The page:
There needs to be ongoing open dialogue between the corporate sector and government to ensure that energy supplies for mining projects are secured and stabilised timeously to take advantage of valuable economic opportunities in Africa, says Johannesburg-based consultancy Core Consultants founder Lara Smith.
“Governments’ lead times for approving new power plants in African countries are often too long, causing good projects to go to waste because commodity prices drop during the lag before power solutions are implemented. This leaves investors with a distressed asset and government with unrealised tax or royalty revenues, as well as a wasted opportunity for providing employment for their citizens.”
Smith notes that a lack of sufficient power supply is the dominant challenge facing mining companies operating in Africa. This is further complicated by a shortage of straightforward options for addressing this shortfall, with a general lack of corporate and fiscal control resulting in the continent having the highest rate of economic crime in the world – with corruption rampant among power utility decision-makers.
“This has caused an overall stalling with respect to setting up power supplies in Africa, which has been further aggravated by a lack of willingness by many governments to take on the responsibility of providing power. Instead, it is widely expected that power should be supplied by the mines – but then governments are also often unwilling to negotiate a fair settlement or royalty arrangement, which slows down the process considerably.”
Smith highlights that mines are, thus, often caught between a rock and a hard place, especially in times of low commodity prices when it becomes difficult for investors to justify financing mining projects where there is no existing energy infrastructure. In terms of mining projects that do manage to attract investors, a life-of-mine long enough to ensure payback that will cover the capital outlay involved in implementing power generating, transmission and distribution infrastructure is, moreover, required.
“An unreliable power supply creates a huge cost burden for mines – assets remain idle, the operating company’s reputation is at risk and end-users are concerned if a company has to keep on declaring a force majeure.”
The remoteness of most mining projects means that on-site generation is required; traditionally, solutions driven by conventional fossil fuels, such as diesel, oil, coal and natural gas, have been the focus in this endeavour. However, Smith highlights that the international mining sector is increasingly employing energy-saving strategies and renewable solutions in its power infrastructure. These renewable-energy plants are usually developed, funded, built and operated by third-party developers as captive plants, with the mine committing to buy the generated electricity at a fixed price over a certain period.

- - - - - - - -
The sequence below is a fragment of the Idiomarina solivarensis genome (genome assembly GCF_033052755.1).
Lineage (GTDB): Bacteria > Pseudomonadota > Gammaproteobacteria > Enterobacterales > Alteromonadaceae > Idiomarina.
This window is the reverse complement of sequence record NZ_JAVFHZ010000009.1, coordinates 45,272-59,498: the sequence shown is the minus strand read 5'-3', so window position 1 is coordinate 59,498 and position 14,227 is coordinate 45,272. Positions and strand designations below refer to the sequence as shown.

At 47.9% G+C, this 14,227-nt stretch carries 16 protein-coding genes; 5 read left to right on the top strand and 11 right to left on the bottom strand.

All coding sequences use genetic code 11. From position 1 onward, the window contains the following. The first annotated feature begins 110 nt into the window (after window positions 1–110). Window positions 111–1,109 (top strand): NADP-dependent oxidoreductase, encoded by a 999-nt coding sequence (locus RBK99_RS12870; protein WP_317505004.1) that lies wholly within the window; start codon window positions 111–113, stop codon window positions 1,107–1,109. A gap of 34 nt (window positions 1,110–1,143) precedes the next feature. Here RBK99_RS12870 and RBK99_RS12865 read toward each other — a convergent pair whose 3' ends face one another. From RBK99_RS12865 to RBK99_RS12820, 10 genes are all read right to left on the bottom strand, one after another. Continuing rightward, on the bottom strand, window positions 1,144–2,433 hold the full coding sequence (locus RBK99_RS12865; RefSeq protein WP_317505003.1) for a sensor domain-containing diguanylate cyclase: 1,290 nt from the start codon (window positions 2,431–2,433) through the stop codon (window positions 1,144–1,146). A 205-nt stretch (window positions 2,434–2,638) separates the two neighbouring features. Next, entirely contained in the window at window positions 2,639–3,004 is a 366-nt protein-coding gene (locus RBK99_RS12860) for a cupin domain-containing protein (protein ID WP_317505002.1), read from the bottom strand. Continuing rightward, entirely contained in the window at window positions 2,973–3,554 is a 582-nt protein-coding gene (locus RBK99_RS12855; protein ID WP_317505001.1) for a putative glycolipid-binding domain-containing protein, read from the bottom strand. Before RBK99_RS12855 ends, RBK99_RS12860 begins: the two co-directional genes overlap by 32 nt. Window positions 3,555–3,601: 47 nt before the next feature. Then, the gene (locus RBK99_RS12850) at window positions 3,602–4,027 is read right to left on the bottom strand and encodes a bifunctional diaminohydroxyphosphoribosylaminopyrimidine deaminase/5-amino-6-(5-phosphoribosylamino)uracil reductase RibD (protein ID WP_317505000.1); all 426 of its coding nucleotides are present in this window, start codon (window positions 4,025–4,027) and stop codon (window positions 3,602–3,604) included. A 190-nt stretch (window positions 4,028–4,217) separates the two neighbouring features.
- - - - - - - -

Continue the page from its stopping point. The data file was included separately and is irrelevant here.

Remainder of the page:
“Sub-Saharan Africa is starting to unlock the potential of renewable energy, with hydropower, for example, accounting for one-fifth of the region’s power supply. However, less than 10% of the estimated technical potential is being used,” says Smith.
She points out that the Democratic Republic of Congo has a significant hydropower- generation capability, but is failing to fully exploit its natural resources, as a result of political risk, limited finance and weak transmission connections with neighbouring countries. Cogeneration represents another underused avenue for power generation at mines in Africa, with anhydrous cogeneration plants capable of providing a significantly low price per kilowatt hour. Unfortunately, Smith points out that insufficient steam is generated by African countries’ manufacturing industries to supply such plants.
She stresses that the continent’s governments also need to think realistically about their prospects, noting that many African governments are pushing for beneficiation, despite the energy-intensive nature of this process.
Smith declares that there are many viable solutions to Africa’s power crisis, but the obstacles preventing their implementation need to be addressed and removed for these to be realised.
“This is possible only through the willingness of the private and public sectors to engage and, thereby, drive the strategic growth of mining activities that have far-reaching benefits for many African countries.”